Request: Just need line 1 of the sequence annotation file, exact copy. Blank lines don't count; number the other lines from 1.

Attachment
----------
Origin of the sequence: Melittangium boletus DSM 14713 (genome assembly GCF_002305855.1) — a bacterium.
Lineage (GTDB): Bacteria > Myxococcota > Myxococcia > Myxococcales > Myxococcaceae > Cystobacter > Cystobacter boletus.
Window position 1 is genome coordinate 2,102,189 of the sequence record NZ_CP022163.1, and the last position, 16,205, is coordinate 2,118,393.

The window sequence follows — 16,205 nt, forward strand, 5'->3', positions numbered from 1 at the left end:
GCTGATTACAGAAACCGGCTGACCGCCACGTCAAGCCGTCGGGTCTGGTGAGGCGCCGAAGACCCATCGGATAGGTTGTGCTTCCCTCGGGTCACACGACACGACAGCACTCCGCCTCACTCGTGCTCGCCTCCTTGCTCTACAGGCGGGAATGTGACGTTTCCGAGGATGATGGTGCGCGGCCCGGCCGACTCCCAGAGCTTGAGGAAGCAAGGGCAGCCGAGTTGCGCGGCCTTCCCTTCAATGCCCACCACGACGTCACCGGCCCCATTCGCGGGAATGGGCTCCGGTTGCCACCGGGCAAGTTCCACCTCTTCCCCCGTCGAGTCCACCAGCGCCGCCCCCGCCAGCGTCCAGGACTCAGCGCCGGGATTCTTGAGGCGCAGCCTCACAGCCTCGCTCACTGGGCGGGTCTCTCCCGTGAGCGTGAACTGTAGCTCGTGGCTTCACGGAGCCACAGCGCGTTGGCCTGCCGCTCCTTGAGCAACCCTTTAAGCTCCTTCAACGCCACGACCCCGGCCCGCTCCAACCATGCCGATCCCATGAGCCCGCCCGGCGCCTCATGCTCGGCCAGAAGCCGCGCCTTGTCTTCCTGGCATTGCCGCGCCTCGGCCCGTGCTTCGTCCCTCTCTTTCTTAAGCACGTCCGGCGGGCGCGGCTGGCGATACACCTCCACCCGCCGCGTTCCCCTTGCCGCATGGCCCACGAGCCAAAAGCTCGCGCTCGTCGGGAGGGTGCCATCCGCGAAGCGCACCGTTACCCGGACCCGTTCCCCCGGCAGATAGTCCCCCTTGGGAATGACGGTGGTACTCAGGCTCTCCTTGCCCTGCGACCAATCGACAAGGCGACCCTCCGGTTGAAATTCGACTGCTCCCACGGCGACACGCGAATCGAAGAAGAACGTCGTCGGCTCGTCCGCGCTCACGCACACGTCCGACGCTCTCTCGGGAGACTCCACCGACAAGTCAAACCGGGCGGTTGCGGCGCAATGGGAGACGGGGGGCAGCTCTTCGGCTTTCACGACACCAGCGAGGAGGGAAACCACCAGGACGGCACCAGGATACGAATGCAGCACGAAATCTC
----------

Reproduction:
Origin of the sequence: Melittangium boletus DSM 14713 (genome assembly GCF_002305855.1) — a bacterium.